Light in the Darkness: Mini-reviews, Round Two

The Light in the Darkness boxed set is now live everywhere. Get it now for $2.99. The first four reviews are here.

 

sixcelestialswordsI’ve had my eye on Six Celestial Swords by T.A. Miles since before it came out. That cover caught my eye, and that alone landed it on my TBR pile. Being in the boxed set put it at the top. A fantasy version of China, the kingdom of Sheng Fan is under a severe threat. In order to avert disaster, the court official and sorcerer Xu Liang leaves home on a quest for four magical blades that will combat the rising dark forces. On his way, Xu Liang assembles many and varied companions, dwarves and elves among them. If this all sounds very Tolkienesque, well, it is, right down to the lush language and sometimes languid pace. Once you get past a few difficult early chapters-mostly because of the many Chinese names- you find yourself in the middle of a splendid adventure that takes some fascinating twists and turns before it’s done. I really didn’t want it to end, but fortunately, the next book in the series is already out and there’s another one coming!

 

thelastmageguardianThe Last Mage Guardian is not Steampunk, though it has a little of that feel to it. Set in an alternate 19th-century Europe, this book’s world is both colorful and fascinating. Ardhuin is a young woman who finds herself the unprepared heir of her mage great-uncle. Domenec is a recently graduated university student looking for work. The book gets off to a bit of a slow start, but sparks fly-literally-when these two finally meet up. Their adventure takes them across the continent and into a dangerous, high-stakes situation that Ardhuin feels ill-equipped for. With the help of Domenec and a few other friends she takes on a shadowy conspiracy which seeks to overthrow a shaky peace between the various countries of the continent. The story took a number of fascinating twists and turns, and just when you think you know where it’s headed, it takes a different direction. Both viewpoint characters are unorthodox, yet appealing, and I enjoyed the romance, which was non-annoying. (always a plus for me) This is a series, but short one, with one book following this one.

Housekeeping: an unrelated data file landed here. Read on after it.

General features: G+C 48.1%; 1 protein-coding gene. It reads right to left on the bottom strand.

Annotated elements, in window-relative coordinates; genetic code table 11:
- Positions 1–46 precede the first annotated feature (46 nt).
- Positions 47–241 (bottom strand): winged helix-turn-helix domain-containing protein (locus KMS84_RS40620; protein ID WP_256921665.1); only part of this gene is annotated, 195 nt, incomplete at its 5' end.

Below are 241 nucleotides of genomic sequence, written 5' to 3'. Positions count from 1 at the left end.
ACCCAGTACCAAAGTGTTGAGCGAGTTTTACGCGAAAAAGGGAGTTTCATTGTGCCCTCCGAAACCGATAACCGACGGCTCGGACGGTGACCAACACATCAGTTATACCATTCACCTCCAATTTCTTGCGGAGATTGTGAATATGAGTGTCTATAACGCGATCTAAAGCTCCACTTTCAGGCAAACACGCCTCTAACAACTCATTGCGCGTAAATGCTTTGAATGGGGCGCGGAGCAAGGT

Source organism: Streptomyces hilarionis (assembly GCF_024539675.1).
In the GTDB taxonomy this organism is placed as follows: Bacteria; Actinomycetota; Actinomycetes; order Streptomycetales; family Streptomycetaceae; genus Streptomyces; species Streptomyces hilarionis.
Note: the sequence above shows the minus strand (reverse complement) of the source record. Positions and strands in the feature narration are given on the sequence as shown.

beneath-the-canyonsI love a good western, so I was excited to read Kyra Halland’s Beneath the Canyons. It could just about be your standard western plot: ranchers versus miners, saloon brawls, a feisty cowgirl, a mysterious stranger who comes to town. Sprinkle a little magic over it, and you’ve got something completely different, and maybe even more fun. Silas Vendine is a mage bounty hunter, on the trail of a powerful renegade wizard. Lainie Banfrey is a rancher’s daughter who’s discovered her own magical talents, and the need to hide them before they get her in trouble. What follows is a rip-roaring chase across rugged countryside and some exciting magical brawls, a burgeoning romance woven throughout. The world is nicely developed without being overly complex, and it was one of those books where I just sat back and enjoyed myself. This is the first in a six-book series, and I’m looking forward to spending more time in this world and with these characters.

I’ll have to take a little break from the set and read some other things that have been piling up for me, but I hope to get to the rest eventually.

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  1. […] Christina Ochs review of the book is here. She says: … If this all sounds very Tolkienesque, well, it is, right down to the lush language and sometimes languid pace. Once you get past a few difficult early chapters-mostly because of the many Chinese names- you find yourself in the middle of a splendid adventure that takes some fascinating twists and turns before it’s done. […]

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